On Body Counts, Dead Zones, and an Empire of Stupidity
Tom Engelhardt writes in TomDispatch:
For Americans of the Vietnam era, a centuries-old “victory culture” — in which triumph on some distant frontier against evil enemies was considered an American birthright — still held sway. In Vietnam, when it nonetheless became clear that the promised frontier victory was, for the second time in little more than a decade, nowhere in sight, American military and civilian officials tried to compensate.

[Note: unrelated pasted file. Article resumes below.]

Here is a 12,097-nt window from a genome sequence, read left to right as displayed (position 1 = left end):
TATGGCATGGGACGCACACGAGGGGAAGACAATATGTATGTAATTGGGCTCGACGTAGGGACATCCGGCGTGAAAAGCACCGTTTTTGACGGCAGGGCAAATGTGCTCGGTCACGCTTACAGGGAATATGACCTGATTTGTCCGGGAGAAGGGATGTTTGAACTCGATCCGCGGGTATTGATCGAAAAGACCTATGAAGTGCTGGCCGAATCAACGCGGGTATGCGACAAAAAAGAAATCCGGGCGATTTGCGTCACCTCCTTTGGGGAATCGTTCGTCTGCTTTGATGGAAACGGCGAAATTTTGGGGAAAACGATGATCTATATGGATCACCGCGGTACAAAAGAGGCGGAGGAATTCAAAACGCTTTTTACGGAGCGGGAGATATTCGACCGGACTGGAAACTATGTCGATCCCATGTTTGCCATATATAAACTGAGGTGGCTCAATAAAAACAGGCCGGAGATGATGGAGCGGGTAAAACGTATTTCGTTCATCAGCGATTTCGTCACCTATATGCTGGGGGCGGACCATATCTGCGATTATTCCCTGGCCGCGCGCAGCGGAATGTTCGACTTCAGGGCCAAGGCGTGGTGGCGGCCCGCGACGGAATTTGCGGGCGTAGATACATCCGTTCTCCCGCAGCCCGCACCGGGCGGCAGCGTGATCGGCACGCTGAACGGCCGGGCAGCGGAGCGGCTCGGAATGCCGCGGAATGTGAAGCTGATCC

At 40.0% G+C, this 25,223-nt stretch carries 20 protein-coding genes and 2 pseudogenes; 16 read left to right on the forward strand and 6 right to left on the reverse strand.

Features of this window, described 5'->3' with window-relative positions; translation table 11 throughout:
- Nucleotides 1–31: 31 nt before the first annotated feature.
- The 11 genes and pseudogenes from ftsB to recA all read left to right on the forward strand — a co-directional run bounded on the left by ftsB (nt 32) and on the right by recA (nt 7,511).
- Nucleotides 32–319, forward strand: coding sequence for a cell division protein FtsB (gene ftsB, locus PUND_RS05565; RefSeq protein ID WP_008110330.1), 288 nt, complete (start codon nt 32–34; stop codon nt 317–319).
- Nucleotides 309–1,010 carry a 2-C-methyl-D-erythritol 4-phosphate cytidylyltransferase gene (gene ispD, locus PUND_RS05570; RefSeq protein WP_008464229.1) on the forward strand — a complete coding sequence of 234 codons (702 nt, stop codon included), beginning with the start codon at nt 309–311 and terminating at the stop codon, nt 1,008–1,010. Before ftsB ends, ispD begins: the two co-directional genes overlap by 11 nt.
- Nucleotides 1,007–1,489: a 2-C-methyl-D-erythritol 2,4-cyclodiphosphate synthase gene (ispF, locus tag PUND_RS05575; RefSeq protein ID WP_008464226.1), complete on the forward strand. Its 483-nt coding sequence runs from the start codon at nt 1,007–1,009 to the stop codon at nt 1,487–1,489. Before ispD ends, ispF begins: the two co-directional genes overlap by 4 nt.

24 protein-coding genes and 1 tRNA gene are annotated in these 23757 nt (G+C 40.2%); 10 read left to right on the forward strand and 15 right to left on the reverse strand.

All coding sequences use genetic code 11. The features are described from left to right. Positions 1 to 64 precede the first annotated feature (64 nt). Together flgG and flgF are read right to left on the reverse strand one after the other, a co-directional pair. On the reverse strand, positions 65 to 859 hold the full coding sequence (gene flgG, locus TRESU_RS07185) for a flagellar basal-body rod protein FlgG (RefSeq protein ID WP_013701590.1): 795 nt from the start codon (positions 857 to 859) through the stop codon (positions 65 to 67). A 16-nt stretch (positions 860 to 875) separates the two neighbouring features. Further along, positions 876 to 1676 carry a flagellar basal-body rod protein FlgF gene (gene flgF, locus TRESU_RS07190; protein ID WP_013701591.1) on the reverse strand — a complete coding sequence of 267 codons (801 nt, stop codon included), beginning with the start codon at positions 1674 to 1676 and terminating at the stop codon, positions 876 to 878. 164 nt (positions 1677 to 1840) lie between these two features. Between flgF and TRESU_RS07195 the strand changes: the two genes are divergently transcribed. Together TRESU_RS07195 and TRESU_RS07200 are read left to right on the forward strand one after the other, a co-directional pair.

One problem they faced was that the very definition of victory in war — the taking of terrain, the advance into hostile territory that signaled the crushing of enemy resistance — had ceased to mean anything in Vietnam. In a guerrilla war in which, as American grunts regularly complained, you couldn’t tell friends from enemies, no less hold a hostile countryside, something else had to substitute for the landing at D-Day, the advance on Berlin, the island-hopping campaign in the Pacific. And so the “whiz kids” of Defense Secretary Robert McNamara’s Pentagon and the military high command developed a substitute numerology of victory.